Monday, July 17, 2017

Working (and spending) longer - the Japanese way

For those of you with a WSJ subscription, this article is about how Japan is leading the way in keeping staff in the workplace for longer. Well worth reading.

If you don't have access then watch the video and look at the chart, showing the percentage of 65+ in the workforce. I think it gives you the storyline.

What it doesn't say is that if the workplace must be capable of supporting older workers it has to adapt to their changing physiological state. A nice way of saying it has to cope with poor eyesight, hearing loss, limits to body strength and flexibility plus a host more things.

There is a strange and useful symmetry about making the workplace suitable for older workers and ensuring they are also able to spend their money by buying your products. There is no magic about how this done (well a little bit). Have a look here and all is explained. Dick Stroud

Sunday, July 16, 2017

Good and bad news about how older people use their pensions

This report from the Financial Conduct Authority is the most authoritative research I have seen about what older consumers do when they reach the age they can access their pension savings (that is 55 years old in the UK).

The good news is that it seems they are trying to be sensible and not blow the money on a Lamborghini (the purchase most often quoted by the media).

The bad news is that many of them (40%) made this financial decision without taking any advice. This is not because they are ultra bright and don't need professional advice - the exact opposite.

What it shows is the financial illiteracy of many older people (same applies to their kids and grandchildren). In the past the Financial Services Industry saw the ignorance of their customers as benefit but now it is under so much scrutiny it has become a problem. Dick Stroud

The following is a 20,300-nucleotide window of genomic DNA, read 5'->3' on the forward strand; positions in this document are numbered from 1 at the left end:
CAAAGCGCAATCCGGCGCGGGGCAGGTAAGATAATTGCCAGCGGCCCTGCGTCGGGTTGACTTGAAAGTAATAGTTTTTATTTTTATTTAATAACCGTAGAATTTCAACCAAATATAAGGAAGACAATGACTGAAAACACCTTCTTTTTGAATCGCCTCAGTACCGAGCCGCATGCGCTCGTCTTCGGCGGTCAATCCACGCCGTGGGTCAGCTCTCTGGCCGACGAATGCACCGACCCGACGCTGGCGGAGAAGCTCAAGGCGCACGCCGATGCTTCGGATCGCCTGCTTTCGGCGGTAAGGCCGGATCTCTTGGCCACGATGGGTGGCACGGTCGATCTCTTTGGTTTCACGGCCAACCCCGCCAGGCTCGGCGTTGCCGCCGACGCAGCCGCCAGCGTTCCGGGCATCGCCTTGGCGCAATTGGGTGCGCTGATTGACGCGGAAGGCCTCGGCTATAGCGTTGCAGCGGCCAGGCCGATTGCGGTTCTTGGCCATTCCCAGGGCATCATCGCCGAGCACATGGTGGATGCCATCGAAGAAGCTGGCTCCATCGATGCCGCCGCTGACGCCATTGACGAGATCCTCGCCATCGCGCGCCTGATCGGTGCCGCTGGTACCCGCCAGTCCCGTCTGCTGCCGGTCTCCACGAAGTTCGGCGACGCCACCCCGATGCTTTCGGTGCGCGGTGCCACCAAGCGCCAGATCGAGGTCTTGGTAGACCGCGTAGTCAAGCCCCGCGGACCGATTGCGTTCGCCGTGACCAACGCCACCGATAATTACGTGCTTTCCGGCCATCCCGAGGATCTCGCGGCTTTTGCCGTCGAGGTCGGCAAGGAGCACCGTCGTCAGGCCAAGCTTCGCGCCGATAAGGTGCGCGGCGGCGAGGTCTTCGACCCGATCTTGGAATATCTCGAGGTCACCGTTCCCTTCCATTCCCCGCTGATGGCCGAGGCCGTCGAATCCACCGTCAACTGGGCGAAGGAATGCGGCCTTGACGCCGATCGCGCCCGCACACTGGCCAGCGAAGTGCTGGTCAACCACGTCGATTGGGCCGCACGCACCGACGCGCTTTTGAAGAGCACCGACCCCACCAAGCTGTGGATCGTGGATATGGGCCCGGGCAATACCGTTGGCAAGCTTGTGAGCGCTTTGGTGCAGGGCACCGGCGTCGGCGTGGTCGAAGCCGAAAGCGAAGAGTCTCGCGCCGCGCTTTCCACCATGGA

The film: 'Coming of Age in Aging America'. Watch it. Soon.

Watching this film will take an hour or so of your life. It is time well spent. Do it soon since I think it will only be available until the end of July 2017.

Hopefully this link will take you to the Vimeo video. If that doesn't work you can read about it on Next Avenue.

The content of the film asks most of the right questions about the impact of increased longevity and provides some outline answers.

What I most liked about it was it stripped away the sugar-coating of ageing that so often happens. Watch any of the keynote speakers at the mega ageing events in the US and you will see the converted talking to the converted about a small subset of the older age cohort. You know, the stereotype baby boomer.

This film doesn't fall into that trap. It tells it pretty much as it is. Lots of opportunities alongside the reality, for many, of living longer without enough money and good health.

It was nice, but a little disappointing, to see some old favourites like the Agnes the ageing suit and Ms. Daisy the car simulator that I first wrote about in 2011. 

Hopefully the guys at MIT AgeLab are working on something new? Maybe not.

To be honest the programme raised in my mind a lot of questions that are not connected to ageing but about the state of the US economy and the simplistic assumptions we have about demographics. Maybe I will cover these topics another day.

Do watch the film. It will bring you back to the real nitty gritty of what increasing longevity means and maybe it will stimulate some new ideas about opportunities in the ageing business. Dick Stroud